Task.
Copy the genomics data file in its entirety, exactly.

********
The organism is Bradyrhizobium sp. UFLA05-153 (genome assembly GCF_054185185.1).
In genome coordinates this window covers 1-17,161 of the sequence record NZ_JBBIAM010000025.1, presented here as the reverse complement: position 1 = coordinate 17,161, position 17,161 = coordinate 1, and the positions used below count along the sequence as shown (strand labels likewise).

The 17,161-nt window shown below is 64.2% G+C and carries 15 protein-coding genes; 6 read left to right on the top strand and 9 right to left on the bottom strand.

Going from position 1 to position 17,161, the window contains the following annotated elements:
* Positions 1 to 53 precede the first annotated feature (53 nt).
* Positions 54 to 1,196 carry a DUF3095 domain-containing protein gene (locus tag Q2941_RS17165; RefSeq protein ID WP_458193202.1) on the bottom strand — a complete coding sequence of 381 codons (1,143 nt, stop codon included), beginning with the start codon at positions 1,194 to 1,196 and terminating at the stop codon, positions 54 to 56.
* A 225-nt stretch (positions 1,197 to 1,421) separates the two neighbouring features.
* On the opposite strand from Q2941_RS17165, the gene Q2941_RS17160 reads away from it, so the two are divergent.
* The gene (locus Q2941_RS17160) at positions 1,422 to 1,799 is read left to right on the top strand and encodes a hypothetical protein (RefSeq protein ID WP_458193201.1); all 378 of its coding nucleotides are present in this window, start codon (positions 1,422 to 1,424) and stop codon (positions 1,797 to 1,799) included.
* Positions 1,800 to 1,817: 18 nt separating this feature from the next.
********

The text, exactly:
The organism is Bradyrhizobium sp. UFLA05-153 (genome assembly GCF_054185185.1).
In genome coordinates this window covers 1-17,161 of the sequence record NZ_JBBIAM010000025.1, presented here as the reverse complement: position 1 = coordinate 17,161, position 17,161 = coordinate 1, and the positions used below count along the sequence as shown (strand labels likewise).

The 17,161-nt window shown below is 64.2% G+C and carries 15 protein-coding genes; 6 read left to right on the top strand and 9 right to left on the bottom strand.

Going from position 1 to position 17,161, the window contains the following annotated elements:
* Positions 1 to 53 precede the first annotated feature (53 nt).
* Positions 54 to 1,196 carry a DUF3095 domain-containing protein gene (locus tag Q2941_RS17165; RefSeq protein ID WP_458193202.1) on the bottom strand — a complete coding sequence of 381 codons (1,143 nt, stop codon included), beginning with the start codon at positions 1,194 to 1,196 and terminating at the stop codon, positions 54 to 56.
* A 225-nt stretch (positions 1,197 to 1,421) separates the two neighbouring features.
* On the opposite strand from Q2941_RS17165, the gene Q2941_RS17160 reads away from it, so the two are divergent.
* The gene (locus Q2941_RS17160) at positions 1,422 to 1,799 is read left to right on the top strand and encodes a hypothetical protein (RefSeq protein ID WP_458193201.1); all 378 of its coding nucleotides are present in this window, start codon (positions 1,422 to 1,424) and stop codon (positions 1,797 to 1,799) included.
* Positions 1,800 to 1,817: 18 nt separating this feature from the next.